In a letter to the Telegraph, four former Nato leaders urge people recognise the "vital importance" of UK membership of the EU.

Two "giants of the centre-left" go head-to-head in the Sunday Times.

Image copyright PA
Image caption Sir John Major attacks Vote Leave's campaign style

Former Foreign Secretary David Owen says: "I am confident we can negotiate bilateral trade agreements and respond to the challenges and opportunities of leaving the EU.

"That we can export into global markets and prosper by becoming an outward-looking, vibrant, self-governing democracy."

While ex-Prime Minister Tony Blair argues: "The concerns the British have about Europe are shared across Europe.

"Let's get this vote out of the way and then go back to what we do best and have done throughout our time in the EU: giving Europe that hard-headed, practical leadership it needs."

Another former PM, Sir John Major, writes in the Mail on Sunday that Vote Leave's campaign is "crass and distorted" and peddles "downright untruths".

The Mail says: "The ferocity of the former Tory leader's attack will send shockwaves through his party. Normally renowned for his restraint, he spoke out after becoming enraged by tactics used by Vote Leave."

Writing in the Telegraph, Defence Secretary Michael Fallon warns that Brexit would only strengthen the power of Russian President Vladimir Putin.

In his column in the Sunday Mirror, former Deputy Prime Minister Lord Prescott says the "Outers" will move to shift Mr Cameron from Number 10 even if he wins the referendum.

Money laundering

Away from the referendum campaign, the Sunday Times reports on the Bank of England being associated with money laundering.

But do not be too alarmed for, as the paper explains, the Bank will launch its first plastic banknotes this week which can survive a 90C washing machine cycle.

"Unlike a traditional cotton paper banknote, the polymer version repels dirt and moisture; you can pour a glass of red wine over it and simply wipe it clean," says the paper. "It is also almost impossible to tear.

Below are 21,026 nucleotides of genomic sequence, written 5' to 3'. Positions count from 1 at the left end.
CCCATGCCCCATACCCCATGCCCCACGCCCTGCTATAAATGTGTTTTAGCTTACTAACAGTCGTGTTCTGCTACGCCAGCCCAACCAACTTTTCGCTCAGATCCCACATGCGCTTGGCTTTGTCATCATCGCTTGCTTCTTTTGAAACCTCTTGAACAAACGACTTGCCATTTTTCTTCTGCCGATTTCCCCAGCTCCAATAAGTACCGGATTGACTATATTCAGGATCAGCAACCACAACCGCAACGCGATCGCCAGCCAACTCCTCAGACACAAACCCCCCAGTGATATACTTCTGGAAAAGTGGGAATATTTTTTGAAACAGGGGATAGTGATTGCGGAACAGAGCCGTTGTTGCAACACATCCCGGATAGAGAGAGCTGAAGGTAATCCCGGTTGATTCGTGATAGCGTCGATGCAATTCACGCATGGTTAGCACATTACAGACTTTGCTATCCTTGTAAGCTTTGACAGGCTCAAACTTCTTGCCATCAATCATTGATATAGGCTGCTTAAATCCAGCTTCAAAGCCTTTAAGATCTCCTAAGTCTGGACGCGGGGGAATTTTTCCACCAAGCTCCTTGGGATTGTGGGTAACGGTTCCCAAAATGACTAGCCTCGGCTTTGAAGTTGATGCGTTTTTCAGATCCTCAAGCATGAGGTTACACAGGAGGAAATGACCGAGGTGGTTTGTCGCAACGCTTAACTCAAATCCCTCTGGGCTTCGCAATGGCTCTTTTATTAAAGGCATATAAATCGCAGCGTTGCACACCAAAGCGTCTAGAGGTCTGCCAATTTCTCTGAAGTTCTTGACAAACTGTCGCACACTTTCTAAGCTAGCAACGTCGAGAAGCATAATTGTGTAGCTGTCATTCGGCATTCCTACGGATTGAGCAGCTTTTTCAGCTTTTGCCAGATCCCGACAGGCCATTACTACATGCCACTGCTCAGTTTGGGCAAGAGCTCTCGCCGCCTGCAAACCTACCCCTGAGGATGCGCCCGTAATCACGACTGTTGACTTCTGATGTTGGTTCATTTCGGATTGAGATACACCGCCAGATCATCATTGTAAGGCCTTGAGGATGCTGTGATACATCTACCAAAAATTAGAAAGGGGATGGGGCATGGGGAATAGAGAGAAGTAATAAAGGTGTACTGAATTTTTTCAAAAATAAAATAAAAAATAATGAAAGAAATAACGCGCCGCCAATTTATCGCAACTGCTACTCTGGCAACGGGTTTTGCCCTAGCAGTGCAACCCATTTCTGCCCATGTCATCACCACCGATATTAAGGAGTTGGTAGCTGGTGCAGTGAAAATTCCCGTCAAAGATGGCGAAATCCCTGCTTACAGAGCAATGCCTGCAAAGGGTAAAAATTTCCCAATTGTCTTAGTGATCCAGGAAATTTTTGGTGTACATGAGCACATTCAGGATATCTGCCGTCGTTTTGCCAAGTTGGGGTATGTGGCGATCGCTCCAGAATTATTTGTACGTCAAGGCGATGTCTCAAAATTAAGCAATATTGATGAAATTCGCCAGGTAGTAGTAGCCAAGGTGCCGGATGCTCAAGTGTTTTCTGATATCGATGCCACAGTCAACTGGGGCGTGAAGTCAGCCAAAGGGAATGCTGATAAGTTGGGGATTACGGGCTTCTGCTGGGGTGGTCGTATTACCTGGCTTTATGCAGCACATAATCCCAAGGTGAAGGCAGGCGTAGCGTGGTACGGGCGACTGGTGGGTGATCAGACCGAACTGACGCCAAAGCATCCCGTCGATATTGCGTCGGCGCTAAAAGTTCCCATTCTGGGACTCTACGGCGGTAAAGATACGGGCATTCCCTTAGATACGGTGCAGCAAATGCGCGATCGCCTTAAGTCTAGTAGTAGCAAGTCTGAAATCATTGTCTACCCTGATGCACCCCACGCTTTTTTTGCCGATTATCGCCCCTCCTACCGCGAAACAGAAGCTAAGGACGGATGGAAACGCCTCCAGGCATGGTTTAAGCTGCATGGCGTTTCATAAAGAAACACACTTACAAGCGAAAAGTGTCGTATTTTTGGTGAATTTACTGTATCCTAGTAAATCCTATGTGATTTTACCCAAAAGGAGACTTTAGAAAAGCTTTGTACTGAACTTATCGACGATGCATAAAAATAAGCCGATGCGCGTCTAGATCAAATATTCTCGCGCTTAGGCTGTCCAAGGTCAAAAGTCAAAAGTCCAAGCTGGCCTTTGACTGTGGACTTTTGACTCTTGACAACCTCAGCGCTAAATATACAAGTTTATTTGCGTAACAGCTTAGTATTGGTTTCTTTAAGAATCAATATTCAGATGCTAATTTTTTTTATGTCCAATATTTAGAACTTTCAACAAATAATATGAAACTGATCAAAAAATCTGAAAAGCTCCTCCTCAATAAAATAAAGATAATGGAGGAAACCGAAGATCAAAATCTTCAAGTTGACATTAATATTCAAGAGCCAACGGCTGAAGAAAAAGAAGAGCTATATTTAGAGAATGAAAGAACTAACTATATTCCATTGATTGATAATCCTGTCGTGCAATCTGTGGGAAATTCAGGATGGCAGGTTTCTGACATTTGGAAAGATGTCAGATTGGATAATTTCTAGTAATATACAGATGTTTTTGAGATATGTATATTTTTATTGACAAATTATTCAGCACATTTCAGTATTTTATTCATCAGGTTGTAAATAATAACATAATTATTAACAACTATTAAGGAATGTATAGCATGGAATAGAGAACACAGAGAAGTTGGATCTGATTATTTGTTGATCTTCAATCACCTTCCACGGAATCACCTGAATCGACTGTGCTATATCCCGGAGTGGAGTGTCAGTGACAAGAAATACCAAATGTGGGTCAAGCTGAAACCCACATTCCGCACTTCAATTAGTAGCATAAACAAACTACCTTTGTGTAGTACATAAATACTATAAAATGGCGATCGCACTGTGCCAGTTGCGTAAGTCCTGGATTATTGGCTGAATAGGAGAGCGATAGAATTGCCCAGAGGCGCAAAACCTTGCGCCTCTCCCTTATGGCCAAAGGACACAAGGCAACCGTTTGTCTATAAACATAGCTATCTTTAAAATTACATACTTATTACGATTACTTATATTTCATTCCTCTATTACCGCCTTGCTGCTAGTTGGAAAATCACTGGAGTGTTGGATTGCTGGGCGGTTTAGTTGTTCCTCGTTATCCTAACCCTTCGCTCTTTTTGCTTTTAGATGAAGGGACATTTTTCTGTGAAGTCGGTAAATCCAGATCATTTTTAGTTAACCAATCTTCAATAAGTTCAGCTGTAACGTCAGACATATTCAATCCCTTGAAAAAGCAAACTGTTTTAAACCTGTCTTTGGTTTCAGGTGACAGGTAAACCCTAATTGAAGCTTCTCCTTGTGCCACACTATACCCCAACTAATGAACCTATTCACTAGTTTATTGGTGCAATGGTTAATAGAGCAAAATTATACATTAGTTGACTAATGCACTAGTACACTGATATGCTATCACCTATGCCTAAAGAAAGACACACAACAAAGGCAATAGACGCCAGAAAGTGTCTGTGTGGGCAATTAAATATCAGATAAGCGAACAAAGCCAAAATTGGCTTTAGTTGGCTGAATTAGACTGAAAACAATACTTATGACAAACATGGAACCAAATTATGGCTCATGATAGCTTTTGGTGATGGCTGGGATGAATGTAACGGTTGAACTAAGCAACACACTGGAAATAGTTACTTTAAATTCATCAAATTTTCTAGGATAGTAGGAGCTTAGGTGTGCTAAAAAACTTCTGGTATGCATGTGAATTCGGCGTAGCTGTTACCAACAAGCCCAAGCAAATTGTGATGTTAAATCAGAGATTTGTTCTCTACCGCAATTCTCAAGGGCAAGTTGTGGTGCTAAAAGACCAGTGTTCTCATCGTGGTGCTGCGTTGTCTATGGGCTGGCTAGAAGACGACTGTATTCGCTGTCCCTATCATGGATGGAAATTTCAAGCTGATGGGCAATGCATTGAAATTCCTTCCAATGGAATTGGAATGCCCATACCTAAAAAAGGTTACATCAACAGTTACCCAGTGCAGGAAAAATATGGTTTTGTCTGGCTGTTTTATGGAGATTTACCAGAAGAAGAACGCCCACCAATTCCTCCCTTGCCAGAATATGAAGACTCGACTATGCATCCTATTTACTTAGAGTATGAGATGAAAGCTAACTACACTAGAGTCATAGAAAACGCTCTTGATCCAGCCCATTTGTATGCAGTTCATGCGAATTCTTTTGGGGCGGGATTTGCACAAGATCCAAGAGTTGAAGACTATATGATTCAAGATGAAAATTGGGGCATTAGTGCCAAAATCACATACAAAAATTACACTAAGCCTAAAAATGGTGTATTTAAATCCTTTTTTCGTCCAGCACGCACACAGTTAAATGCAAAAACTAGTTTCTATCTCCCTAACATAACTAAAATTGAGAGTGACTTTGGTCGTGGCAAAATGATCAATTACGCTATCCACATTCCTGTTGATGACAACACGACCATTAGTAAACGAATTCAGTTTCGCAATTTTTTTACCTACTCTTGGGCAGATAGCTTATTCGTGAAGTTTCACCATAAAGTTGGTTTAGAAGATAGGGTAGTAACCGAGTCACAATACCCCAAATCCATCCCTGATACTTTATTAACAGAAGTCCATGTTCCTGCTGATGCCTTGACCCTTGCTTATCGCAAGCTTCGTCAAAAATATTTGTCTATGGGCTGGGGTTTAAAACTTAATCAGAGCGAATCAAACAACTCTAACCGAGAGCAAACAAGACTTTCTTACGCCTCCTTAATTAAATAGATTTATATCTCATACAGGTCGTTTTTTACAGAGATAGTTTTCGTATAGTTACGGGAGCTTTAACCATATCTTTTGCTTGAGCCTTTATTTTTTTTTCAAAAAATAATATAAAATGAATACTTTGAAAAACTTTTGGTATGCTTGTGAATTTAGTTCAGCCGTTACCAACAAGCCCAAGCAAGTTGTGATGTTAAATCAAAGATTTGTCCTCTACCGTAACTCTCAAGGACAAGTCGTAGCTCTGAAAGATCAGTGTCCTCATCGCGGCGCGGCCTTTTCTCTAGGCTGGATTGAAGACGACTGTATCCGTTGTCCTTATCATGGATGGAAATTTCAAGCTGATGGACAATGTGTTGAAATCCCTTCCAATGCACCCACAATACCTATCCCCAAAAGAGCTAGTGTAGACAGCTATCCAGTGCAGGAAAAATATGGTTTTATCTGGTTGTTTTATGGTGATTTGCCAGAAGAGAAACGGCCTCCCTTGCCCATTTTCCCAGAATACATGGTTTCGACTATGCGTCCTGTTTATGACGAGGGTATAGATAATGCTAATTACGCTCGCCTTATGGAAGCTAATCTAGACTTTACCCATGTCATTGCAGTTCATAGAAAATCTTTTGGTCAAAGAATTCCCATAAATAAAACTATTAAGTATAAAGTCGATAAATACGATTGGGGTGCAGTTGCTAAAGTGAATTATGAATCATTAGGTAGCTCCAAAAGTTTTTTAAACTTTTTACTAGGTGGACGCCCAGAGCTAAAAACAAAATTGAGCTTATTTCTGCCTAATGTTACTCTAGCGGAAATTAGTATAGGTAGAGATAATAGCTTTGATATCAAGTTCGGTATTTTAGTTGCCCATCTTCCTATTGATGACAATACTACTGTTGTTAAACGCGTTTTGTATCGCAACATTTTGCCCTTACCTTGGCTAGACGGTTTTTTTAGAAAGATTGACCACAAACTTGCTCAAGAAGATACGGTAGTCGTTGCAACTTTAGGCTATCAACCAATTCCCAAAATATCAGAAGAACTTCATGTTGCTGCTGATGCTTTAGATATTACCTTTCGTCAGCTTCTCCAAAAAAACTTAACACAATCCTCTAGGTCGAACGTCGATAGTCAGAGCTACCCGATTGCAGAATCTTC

"On Thursday the Bank will reveal the exact design of the first polymer banknote: the £5 note. The new fiver will be about 15% smaller than the current one and will feature Winston Churchill, who replaces the 19th Century prison reformer Elizabeth Fry.

About 440 million plastic £5 notes will come into circulation in September, with other denominations to follow.

The Bank's Chief Cashier Victoria Cleland tells the Sunday Times that the new notes proved to be very popular with people who have been shown them.

She says: "They often said 'wow, that's really cool'. You don't often get 'cool' and 'the Bank of England' in the same sentence."

White house

"You may be proud of your Victorian red-brick home or pastel cottage by the seaside - but health chiefs believe it would be better if we painted our houses white," starts a story in the Sunday Telegraph.

The paper says this is one piece of advice in a 46-page document issued by Public Health England aimed at preventing seasonal deaths and preparing officials if there is a heatwave.

Other advice includes replacing metal blinds and dark curtains, and putting a damp cloth on the back of your neck in hot weather.

The Telegraph cannot resist commenting on this.

Image copyright Getty Images
Image caption Health chiefs suggest painting houses white in the hot weather

"Readers may remember with a wry smile the po-faced public information films of the 1970s that warned of the dangers of doing dangerous things: 'When having a bath, don't jump in with a plugged-in toaster.'

"The instinct to teach us about the surprising risks involved in sucking eggs lives on. When it is hot, says a 46-page public health document, cover your neck, eat salads and avoid coffee. Also, paint your house white.

"White paint, of course, reflects the Sun's rays. But wouldn't it be simpler, to follow the logic of our thoughtful betters, to demolish one's house and replace it with a tent?

"Doubtless this would require another 46-page book to deal with the health challenges of autumn - when your home may well blow away."